As it turns out, Johnson has written a novel more grounded in reality -- less phantasmagoric, less weird -- than his previous books. With a specificity of detail, he conveys a tactile sense of Vietnam the country, immersing us in its sights, smells and customs. He also presents nuanced, complex characters that are transformed, emboldened or ruined by the cauldron of war.

The men and women that populate this novel (Americans and Vietnamese) cover a wide, diverse spectrum: soldiers, commanders, missionaries, spies, peasants, mothers, murderers, pimps, priests. Obviously, they are too many to describe individually; however, it should be noted that a pattern emerges in which the ones actually fighting the war (or directly suffering its fallout) and the ones running the war form two distinct groups. These groups, or "binary strands," move through the lengthy tale in parallel proximity -- on the few occasions in which they bisect (as in a late-night encounter in a canteen when a lonely grunt drunkenly offers himself to a CIA operative as an assassin-in-training), ominous consequences ensue.

Tree Of Smoke is set primarily in wartime, so the constant presence (and threat) of death informs almost every scene. Johnson's combat scenes, in particular, bring to mind the more hallucinatory aspects of the movies that have come to define, for many, this conflict (and yes, they're more Apocalypse Now than Hamburger Hill).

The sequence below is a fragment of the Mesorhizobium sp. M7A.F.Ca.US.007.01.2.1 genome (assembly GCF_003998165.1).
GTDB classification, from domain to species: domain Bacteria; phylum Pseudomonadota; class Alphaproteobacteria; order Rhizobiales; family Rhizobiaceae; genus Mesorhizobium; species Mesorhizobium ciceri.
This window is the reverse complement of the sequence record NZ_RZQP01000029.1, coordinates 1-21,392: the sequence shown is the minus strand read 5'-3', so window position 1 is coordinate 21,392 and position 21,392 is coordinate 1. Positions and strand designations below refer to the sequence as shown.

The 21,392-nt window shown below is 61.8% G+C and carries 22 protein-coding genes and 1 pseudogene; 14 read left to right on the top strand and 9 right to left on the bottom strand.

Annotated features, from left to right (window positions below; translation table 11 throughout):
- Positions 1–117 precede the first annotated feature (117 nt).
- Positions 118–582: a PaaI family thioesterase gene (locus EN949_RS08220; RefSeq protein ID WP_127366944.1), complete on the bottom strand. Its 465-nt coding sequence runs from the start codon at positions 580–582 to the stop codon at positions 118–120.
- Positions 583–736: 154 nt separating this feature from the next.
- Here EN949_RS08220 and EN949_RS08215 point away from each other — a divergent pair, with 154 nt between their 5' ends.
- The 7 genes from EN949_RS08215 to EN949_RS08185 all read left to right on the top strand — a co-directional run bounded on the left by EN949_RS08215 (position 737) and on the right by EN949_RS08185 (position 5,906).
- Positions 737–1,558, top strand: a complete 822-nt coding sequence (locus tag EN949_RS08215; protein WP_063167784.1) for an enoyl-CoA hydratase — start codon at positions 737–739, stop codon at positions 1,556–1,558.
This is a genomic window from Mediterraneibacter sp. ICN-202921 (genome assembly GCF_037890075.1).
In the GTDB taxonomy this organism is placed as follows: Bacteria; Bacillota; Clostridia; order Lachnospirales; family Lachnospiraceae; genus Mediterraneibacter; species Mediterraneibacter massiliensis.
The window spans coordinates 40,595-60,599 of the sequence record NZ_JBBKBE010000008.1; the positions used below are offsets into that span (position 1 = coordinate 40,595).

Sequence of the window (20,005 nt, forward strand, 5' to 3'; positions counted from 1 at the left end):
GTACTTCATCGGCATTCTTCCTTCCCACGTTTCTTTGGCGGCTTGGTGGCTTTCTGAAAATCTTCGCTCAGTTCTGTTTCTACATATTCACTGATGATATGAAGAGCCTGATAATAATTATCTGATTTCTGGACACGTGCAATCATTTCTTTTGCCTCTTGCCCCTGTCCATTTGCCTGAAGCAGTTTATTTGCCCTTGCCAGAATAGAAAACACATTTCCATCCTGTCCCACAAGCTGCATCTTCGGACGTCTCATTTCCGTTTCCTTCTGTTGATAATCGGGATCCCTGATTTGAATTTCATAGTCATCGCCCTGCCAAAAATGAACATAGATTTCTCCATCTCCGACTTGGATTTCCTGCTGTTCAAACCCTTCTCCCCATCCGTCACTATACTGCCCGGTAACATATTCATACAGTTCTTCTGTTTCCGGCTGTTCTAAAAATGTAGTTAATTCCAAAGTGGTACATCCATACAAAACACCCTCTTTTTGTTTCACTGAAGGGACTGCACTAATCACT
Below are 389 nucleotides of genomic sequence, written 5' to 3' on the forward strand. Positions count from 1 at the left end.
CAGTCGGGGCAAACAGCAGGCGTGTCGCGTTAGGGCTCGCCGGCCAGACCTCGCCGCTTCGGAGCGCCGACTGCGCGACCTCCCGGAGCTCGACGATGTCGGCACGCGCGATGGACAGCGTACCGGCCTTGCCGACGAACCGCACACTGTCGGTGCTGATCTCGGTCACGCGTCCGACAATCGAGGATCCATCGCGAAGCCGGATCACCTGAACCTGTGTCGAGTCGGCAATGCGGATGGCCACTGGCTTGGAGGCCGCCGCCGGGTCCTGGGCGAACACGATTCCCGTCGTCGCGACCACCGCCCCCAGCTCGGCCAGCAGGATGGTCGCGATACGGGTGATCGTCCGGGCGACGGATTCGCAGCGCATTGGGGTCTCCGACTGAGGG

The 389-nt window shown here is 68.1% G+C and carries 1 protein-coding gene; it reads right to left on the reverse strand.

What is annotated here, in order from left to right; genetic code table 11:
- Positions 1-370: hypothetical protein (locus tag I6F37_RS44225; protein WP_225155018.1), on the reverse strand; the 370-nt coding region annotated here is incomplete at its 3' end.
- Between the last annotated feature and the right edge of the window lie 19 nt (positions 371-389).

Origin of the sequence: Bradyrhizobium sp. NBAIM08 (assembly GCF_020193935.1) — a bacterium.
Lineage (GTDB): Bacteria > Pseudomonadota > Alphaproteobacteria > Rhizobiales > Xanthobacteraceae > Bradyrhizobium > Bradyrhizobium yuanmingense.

Read, for example, this description of one major character's (a callow 19 year old from Arizona named James Houston) initial foray into battle. It appears approximately midway through the novel, in a section on the Tet Offensive titled "1968":

"The dark was thick enough to drink and streaked with the afterimages of tracers and muzzle-flash. Over the valleys flares hung by their flickering tails of smoke, detached from them, and drifted down, and as James moved forward he could see his feet in a smoky half-light. As long as he moved forward nothing could kill him. Each moment came like the panel of a comic book, and he fit perfectly inside each panel. Air strikes lighting up the night, flares swaying in the heavens, and black shadows dodging all around him."

As presented by Johnson, Vietnam is simultaneously remote and relevant to our current times. In the last half-decade, America has been swept along in a conflict that, for its many differences from Southeast Asia, is grimly similar. While there are no rice paddies or jungles in Iraq, the terrain is just as deadly, and the enemy as determined to destroy (or outlast) the invading force.

At one point in the novel, two Vietnamese characters -- their lives disrupted by the skullduggery of CIA spooks -- engage in weary, resigned banter about their country's fate:

"There's an old saying: the anvil outlasts the hammer."

"Which one are we? We're neither one. We get smashed between."

"And another: every cock fights best on his own dunghill."